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See Inside October 2011

50 Years Ago: Is Bad Air Bad?

Innovation and discovery as chronicled in past issues of Scientific American



SCIENTIFIC AMERICAN, VOL. CV, NO. 16; OCTOBER 14, 1911

October 1961

Is Bad Air Bad?
“Is air pollution in fact a menace to public health? The first place to look for damage by unclean air would be the body surfaces exposed to air: the skin, which is hardy and mainly covered by clothing, and the respiratory passages, which are not covered at all. There is evidence that a commonplace disorder of the bronchial tubes and lungs—chronic bronchitis and emphysema—is showing an alarming increase in some places. At the same time, it cannot be said that any particular atmospheric pollutant is the cause of bronchitis-emphysema or other bronchopulmonary disease, in the legal or scientific sense of the term. If something is happening to the public health from the widespread pollution of the air, it must be happening to a large number of people. Yet it must be something that goes on undramatically in its individual manifestations; otherwise it would attract public notice as an ‘epidemic.’”

October 1911

Hail Costs
“In the absence of any practical method of actually averting the destructive effects of hail, the agricultural population must look to insurance to mitigate the loss to the individual sufferer. At the present time, however, hail insurance, although practiced for over a century, is founded upon a far from secure basis of information. Statistics of the distribution of hailstorms in space and time, and of the damage inflicted thereby, are systematically collected from year to year in but few countries. The first steps toward improving the organization of hail insurance and extending its benefits to all countries have been taken during the past year by the International Institute of Agriculture, Rome.”

Clean Milk
“We read in a Daily Consular Report a note from Consul Mahin, of Amsterdam, in which a local periodical refers to the effect of ultra-violet beams on bacteria and to the fact that such beams are abundantly developed by mercury incandescent lamps, and relates that through this medium milk may now be sterilized in a few minutes. An apparatus has been constructed whereby the milk flows in a thin stream along an electric light. It is said the water was purified in a few minutes, without appreciably increasing its temperature.”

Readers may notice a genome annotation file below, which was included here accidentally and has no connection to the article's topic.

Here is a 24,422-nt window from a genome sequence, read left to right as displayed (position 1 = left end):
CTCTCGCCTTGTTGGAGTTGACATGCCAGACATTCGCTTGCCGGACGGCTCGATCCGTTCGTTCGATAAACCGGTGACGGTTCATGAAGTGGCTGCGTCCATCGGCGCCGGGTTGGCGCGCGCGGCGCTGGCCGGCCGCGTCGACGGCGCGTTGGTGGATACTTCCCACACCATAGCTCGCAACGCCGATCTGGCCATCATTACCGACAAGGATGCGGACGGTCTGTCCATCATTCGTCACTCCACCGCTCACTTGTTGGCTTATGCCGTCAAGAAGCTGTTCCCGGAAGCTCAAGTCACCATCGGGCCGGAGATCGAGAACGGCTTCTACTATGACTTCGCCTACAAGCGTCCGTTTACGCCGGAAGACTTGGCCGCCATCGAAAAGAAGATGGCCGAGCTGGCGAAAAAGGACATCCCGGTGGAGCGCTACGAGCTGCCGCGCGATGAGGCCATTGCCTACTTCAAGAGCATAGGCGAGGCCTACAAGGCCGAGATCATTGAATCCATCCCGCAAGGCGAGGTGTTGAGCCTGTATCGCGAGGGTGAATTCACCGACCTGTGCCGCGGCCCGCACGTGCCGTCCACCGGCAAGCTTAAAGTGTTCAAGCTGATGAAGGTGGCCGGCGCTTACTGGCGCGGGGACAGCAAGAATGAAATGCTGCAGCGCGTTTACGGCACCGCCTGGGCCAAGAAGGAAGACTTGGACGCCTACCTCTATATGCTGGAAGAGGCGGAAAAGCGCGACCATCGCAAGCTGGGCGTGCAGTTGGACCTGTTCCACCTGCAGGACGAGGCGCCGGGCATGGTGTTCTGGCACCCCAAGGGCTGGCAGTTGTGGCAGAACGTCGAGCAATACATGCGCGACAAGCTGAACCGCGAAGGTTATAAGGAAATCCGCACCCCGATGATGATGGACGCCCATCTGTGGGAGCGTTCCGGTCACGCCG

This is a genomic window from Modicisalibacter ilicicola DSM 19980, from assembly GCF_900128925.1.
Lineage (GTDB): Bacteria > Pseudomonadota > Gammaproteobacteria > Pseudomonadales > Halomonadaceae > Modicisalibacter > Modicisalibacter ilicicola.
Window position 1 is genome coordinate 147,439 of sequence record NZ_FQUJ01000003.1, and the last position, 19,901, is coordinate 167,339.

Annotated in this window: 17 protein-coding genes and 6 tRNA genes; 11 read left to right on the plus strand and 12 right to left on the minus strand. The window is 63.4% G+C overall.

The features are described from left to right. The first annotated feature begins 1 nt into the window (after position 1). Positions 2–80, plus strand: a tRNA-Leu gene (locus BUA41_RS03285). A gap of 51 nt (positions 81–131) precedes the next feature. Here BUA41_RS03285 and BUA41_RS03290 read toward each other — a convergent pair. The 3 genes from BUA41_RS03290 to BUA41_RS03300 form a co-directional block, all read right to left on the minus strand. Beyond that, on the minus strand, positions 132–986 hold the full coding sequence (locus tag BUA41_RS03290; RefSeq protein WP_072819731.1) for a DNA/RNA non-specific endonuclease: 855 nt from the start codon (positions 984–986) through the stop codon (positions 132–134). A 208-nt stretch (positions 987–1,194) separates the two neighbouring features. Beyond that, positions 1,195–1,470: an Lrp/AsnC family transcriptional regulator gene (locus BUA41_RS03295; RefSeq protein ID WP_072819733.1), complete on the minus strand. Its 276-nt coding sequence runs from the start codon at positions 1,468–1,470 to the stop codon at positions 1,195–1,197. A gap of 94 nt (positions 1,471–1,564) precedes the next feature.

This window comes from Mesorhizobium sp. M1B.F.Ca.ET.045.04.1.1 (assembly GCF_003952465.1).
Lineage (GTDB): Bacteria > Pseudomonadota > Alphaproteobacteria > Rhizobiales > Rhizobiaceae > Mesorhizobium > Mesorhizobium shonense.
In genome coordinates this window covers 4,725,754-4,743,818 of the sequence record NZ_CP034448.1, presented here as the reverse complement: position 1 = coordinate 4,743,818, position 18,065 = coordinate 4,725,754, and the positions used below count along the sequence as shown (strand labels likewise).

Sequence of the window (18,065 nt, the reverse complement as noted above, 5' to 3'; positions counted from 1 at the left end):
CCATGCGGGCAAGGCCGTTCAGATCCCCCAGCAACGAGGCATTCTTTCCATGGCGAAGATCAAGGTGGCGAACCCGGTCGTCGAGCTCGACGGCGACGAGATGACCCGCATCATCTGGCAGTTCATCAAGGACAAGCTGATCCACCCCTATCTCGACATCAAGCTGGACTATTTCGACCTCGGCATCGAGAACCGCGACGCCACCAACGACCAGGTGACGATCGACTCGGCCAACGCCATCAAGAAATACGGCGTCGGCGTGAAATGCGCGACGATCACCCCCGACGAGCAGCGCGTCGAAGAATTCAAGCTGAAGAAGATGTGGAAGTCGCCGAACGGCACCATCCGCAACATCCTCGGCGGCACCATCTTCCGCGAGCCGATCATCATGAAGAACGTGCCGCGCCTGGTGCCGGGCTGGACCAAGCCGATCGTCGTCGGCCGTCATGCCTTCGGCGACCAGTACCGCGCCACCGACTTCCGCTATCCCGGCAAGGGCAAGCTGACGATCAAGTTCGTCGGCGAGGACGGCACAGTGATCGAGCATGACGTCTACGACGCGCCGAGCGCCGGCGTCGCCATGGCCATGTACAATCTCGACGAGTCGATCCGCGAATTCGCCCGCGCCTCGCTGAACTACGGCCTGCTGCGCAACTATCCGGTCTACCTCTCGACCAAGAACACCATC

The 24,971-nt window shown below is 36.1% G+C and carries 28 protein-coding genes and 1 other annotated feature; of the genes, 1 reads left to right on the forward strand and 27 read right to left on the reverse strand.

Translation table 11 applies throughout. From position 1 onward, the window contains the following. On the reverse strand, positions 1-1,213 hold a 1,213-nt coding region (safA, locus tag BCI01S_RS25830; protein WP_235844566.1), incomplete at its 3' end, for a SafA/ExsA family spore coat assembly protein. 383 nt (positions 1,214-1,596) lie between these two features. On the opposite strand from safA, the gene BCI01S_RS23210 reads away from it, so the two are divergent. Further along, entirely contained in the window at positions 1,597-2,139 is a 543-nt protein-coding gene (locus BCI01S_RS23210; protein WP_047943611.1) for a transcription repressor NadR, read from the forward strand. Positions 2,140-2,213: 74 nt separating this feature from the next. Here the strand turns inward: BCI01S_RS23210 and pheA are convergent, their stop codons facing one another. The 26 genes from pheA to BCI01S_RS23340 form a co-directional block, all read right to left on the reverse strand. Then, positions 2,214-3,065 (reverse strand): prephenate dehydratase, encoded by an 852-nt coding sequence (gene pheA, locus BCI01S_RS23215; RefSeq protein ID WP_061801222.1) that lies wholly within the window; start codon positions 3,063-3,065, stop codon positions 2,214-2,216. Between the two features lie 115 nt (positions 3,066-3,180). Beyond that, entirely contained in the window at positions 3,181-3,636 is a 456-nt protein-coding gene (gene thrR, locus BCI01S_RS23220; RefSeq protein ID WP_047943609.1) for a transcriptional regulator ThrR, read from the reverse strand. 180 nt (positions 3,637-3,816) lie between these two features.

War from the Air
“The rapid development of the aeroplane for military and naval purposes behooves us to consider it most seriously in the problems of seacoast and canal fortification. We like to boast of our splendid isolation, of the steel-throated monsters that guard the entrances to our harbors. Suppose, for instance, that ten years hence, every battleship is equipped with flying machines; also that an enemy’s fleet appears fifty miles off New York. Would it be necessary to pass our forts in order to destroy the metropolis? Hardly; a fleet of aeroplanes would be dispatched; within an hour they would be over the city, obeying wireless orders from their commander, and soon it would be a mass of flames. Fantastic? Possibly so.”
Full text of this article is at www.ScientificAmerican.com/oct2011/aeroplane

October 1861

Teatime
“In consequence of the scarcity of tea in the South, the Southerners are said to be reviving the use of the Yopon or Yaupon (Ilex cassine), of which the North Carolina Indians made their ‘black drink,’ and which has been more or less used ever since in that region, though mainly by the poorer classes. The plant grows on the coast from Virginia southward, especially on the low islands which enclose Pamlico Sound. The leaves and twigs are gathered by the inhabitants and bartered for corn, bushel for bushel. It is a suggestive fact that it contains the same principle which is found in both tea and coffee and is called theine or caffeine.”

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